Congress reads monster spending bills, but Americans say they can’t afford as many presents this Christmas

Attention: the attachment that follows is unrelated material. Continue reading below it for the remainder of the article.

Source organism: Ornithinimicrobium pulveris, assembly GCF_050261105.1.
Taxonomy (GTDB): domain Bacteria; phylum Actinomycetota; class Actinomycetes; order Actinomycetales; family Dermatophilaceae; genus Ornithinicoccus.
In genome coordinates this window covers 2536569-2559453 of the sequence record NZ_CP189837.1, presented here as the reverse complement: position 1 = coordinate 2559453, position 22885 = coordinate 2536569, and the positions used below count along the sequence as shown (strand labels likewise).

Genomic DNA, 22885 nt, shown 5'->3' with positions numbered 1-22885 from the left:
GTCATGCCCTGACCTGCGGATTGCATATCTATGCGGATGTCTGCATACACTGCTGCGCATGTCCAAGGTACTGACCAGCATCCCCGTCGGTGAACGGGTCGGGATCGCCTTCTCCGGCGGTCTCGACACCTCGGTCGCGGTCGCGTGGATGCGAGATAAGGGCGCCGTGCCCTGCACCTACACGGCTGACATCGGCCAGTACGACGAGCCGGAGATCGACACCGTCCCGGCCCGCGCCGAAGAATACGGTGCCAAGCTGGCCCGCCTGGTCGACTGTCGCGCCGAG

WASHINGTON DC – Fox News spoke to Americans who say they were forced to save cash and buy fewer holiday gifts this year as congressional leaders push a $1.7 trillion spending package, which critics warn could fuel ongoing inflation. Christmas with the kids,” Irene, from Arizona, told Fox News. “Things are a lot more expensive.” WATCH: WATCH MORE FOX NEWS DIGITAL ORIGINALS HEREBut Reagan, from Missouri, said inflation didn’t impact her holiday shopping. “I actually did all my shopping on Amazon, so it was actually pretty easy,” Reagan said. HOLIDAY GUIDE TO ‘TIPPING THE PEOPLE WHO HELP YOU ALL YEAR’: AN EXPERT’S ADVICE FOR SEASONAL SPENDING Inflation reached a 40-year high in 9.1% in June. It’s dropped since then, but still hit 7.1% in November. A December AP-NORC Center for Public Affairs Research poll, meanwhile, found that 57% of adults said it was harder to afford holiday gifts this year. “,” William, from Arizona, said. “We bought a few less gifts but more important things that they might need.” Many shoppers still felt the impact of inflation this holiday season. (Stephen Chernin/Getty Images) The Senate, meanwhile, moved forward with a $1.7 trillion omnibus spending package Tuesday. It includes $3.6 million for the “Michelle Obama Trail – PATH Trail Project” and funding to name a federal building after House Speaker Nancy Pelosi. Critics, such as Republican Sens. Mike Lee and Rick Scott, argued that increased government spending would worsen inflation. “It’s just terrible,” Art, from Pennsylvania, said on inflation. “How long can we endure?” INFLATION IS ‘TAKING A TOLL’ ON SENIORS, FORCING THEM TO RETURN TO WORK: ‘THE HOLIDAYS ARE GOING TO BE TOUGH’He told Fox News his family wasn’t giving gifts this year due to price hikes. Art, from Pennsylvania, says his family isn’t exchanging holiday gifts this year due to high inflation. (Megan Myers/Fox News)”It’s just hard times,” Art said. “This is gonna be the beginning of the collapse. It’s probably gonna be maybe as bad or worse than the depression.” CLICK HERE TO GET THE FOX NEWS APPBut some chose priceless gifts for loved ones to avoid high costs and to spread holiday cheer. “I give gifts of time, effort,” Yvette, from Tampa, said. “That’s what matters.” To hear more responses on the impact inflation had on holiday gift-giving, click here. Megan Myers is an associate producer/writer with Fox News Digital Originals.

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